Tuesday, October 09, 2007

Spotting the expat

It becomes a bit weird when we, as the expats, begin to spot the Georgian expats in the concerts. We Western expats are highly visible, and we tend to spot each other, though it's rather naff to speak to someone just because they are also foreigners. You might have (and frequently you don't) nothing in common.

But at today's concert in the Opera House, 'Baroque in the Opera' with the tiny chamber orchestra 'Mon Plaisir' consisting of one each of each instrument, it was very obvious who was the Georgian expat in the band. People who live abroad for a long time become like the people of the country they live in. (What does that make me??). This soloist reminded me of David Geringas, the Lithuanian cellist, who like Giorgi Kobulashvili lives in Germany. Both look fairly prosperous compared to their former fellow countrymen; it's the better cut and fabric of clothes (though exceeding that is quite difficult in Lithuania these days), the squareness of solidity of weight, the German haircut, the shiny polished skin, and the aura of command. So here your soloist, the oboist, sometimes sitting at the back of the band, was conducting the orchestra. The founder of the band is a bassoonist; forget him for conducting. The leader of the band totally lacks confidence.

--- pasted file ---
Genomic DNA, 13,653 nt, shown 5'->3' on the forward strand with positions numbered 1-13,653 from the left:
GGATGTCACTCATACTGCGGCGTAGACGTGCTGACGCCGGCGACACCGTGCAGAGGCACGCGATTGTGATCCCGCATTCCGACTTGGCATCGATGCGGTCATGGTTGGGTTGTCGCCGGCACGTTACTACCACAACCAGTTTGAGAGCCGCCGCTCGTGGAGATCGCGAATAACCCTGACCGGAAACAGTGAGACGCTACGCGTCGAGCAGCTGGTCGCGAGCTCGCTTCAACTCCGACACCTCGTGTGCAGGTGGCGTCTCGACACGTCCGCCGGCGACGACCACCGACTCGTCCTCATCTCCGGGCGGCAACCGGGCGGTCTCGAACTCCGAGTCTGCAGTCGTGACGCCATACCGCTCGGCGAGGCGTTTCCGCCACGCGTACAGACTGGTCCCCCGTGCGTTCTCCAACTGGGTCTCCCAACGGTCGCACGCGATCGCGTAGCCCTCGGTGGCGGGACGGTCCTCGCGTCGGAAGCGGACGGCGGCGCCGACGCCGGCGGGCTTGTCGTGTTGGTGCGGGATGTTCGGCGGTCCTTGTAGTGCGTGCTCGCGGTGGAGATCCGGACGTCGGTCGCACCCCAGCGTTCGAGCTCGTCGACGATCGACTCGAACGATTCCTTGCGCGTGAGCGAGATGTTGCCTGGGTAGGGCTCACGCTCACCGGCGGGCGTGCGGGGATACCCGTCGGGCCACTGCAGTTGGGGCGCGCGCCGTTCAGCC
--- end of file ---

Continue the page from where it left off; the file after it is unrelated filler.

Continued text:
So it was an evening of two Vivaldi concerti, a baroque overture (containing a tierce de Picardie!!! - well-spotted), and a Bach cantata where I failed to understand a single word sung by Nino Chachua, in German, I assume. It was fun, though there were plenty of iffy moments, including a very inaccurate cello obbligato in the back (though it was also at breakneck speed), the oboe solo in one of the Vivaldi concerti missed a few notes, and in the slow movement ran out of puff a few times in a way that our wonderful Robertas Beinaris in Vilnius would not have done, and then in the bassoon/oboe concerto the bassoonist ran out of notes, having put the wrong pages on his music stand. But it was all good fun!

We met a delightful couple from the US; his family went back to Latvia 100 years ago, and had got to the US via South Africa and Glasgow. They were over 80 and on a two month tour of Ukraine, Georgia, Armenia, and the five -stans. A pair of tough old birds! We were lucky to arrive at the hall with them, before it was opened. The security guards felt sorry for the elderly couple and let us in, too! Also met the girls from Latvia and Germany we had met in Kazbegi a few weeks ago; they were in Tbilisi for a few days of well deserved R&R. A great night out, and the concert was fun - not the best concert, but fun. The violist had a lovely case for his instrument which looked like a baby cello case! He hated it, he said...